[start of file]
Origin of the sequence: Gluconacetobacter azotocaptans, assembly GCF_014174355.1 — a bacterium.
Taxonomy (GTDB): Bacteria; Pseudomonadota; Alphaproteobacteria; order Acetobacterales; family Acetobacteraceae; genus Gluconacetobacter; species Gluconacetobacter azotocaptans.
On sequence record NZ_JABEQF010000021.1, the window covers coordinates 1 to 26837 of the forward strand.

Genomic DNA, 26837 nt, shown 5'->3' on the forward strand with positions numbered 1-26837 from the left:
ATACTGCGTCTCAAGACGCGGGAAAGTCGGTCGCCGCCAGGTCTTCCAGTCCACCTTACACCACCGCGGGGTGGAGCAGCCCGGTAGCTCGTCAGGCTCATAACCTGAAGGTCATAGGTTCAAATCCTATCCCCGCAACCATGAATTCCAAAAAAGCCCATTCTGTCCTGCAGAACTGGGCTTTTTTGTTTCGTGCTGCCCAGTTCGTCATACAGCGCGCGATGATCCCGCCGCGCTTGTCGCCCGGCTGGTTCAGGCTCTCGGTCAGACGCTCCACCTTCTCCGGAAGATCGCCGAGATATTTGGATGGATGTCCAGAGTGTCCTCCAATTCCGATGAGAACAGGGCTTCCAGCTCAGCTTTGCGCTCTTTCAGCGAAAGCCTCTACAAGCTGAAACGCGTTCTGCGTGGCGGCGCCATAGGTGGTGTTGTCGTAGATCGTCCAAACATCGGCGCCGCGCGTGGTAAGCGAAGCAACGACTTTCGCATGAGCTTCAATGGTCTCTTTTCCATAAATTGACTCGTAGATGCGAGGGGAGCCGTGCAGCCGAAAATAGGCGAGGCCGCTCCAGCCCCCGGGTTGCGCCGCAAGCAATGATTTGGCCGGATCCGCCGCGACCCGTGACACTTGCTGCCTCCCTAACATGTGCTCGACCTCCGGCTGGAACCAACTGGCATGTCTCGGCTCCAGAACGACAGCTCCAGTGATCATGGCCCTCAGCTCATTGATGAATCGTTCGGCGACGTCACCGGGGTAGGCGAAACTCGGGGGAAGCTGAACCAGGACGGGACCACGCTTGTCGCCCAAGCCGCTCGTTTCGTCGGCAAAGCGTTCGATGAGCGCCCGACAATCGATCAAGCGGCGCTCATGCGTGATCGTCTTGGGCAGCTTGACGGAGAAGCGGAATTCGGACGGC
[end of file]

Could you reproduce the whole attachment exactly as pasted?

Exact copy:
Origin of the sequence: Gluconacetobacter azotocaptans, assembly GCF_014174355.1 — a bacterium.
Taxonomy (GTDB): Bacteria; Pseudomonadota; Alphaproteobacteria; order Acetobacterales; family Acetobacteraceae; genus Gluconacetobacter; species Gluconacetobacter azotocaptans.
On sequence record NZ_JABEQF010000021.1, the window covers coordinates 1 to 26837 of the forward strand.

Genomic DNA, 26837 nt, shown 5'->3' on the forward strand with positions numbered 1-26837 from the left:
ATACTGCGTCTCAAGACGCGGGAAAGTCGGTCGCCGCCAGGTCTTCCAGTCCACCTTACACCACCGCGGGGTGGAGCAGCCCGGTAGCTCGTCAGGCTCATAACCTGAAGGTCATAGGTTCAAATCCTATCCCCGCAACCATGAATTCCAAAAAAGCCCATTCTGTCCTGCAGAACTGGGCTTTTTTGTTTCGTGCTGCCCAGTTCGTCATACAGCGCGCGATGATCCCGCCGCGCTTGTCGCCCGGCTGGTTCAGGCTCTCGGTCAGACGCTCCACCTTCTCCGGAAGATCGCCGAGATATTTGGATGGATGTCCAGAGTGTCCTCCAATTCCGATGAGAACAGGGCTTCCAGCTCAGCTTTGCGCTCTTTCAGCGAAAGCCTCTACAAGCTGAAACGCGTTCTGCGTGGCGGCGCCATAGGTGGTGTTGTCGTAGATCGTCCAAACATCGGCGCCGCGCGTGGTAAGCGAAGCAACGACTTTCGCATGAGCTTCAATGGTCTCTTTTCCATAAATTGACTCGTAGATGCGAGGGGAGCCGTGCAGCCGAAAATAGGCGAGGCCGCTCCAGCCCCCGGGTTGCGCCGCAAGCAATGATTTGGCCGGATCCGCCGCGACCCGTGACACTTGCTGCCTCCCTAACATGTGCTCGACCTCCGGCTGGAACCAACTGGCATGTCTCGGCTCCAGAACGACAGCTCCAGTGATCATGGCCCTCAGCTCATTGATGAATCGTTCGGCGACGTCACCGGGGTAGGCGAAACTCGGGGGAAGCTGAACCAGGACGGGACCACGCTTGTCGCCCAAGCCGCTCGTTTCGTCGGCAAAGCGTTCGATGAGCGCCCGACAATCGATCAAGCGGCGCTCATGCGTGATCGTCTTGGGCAGCTTGACGGAGAAGCGGAATTCGGACGGC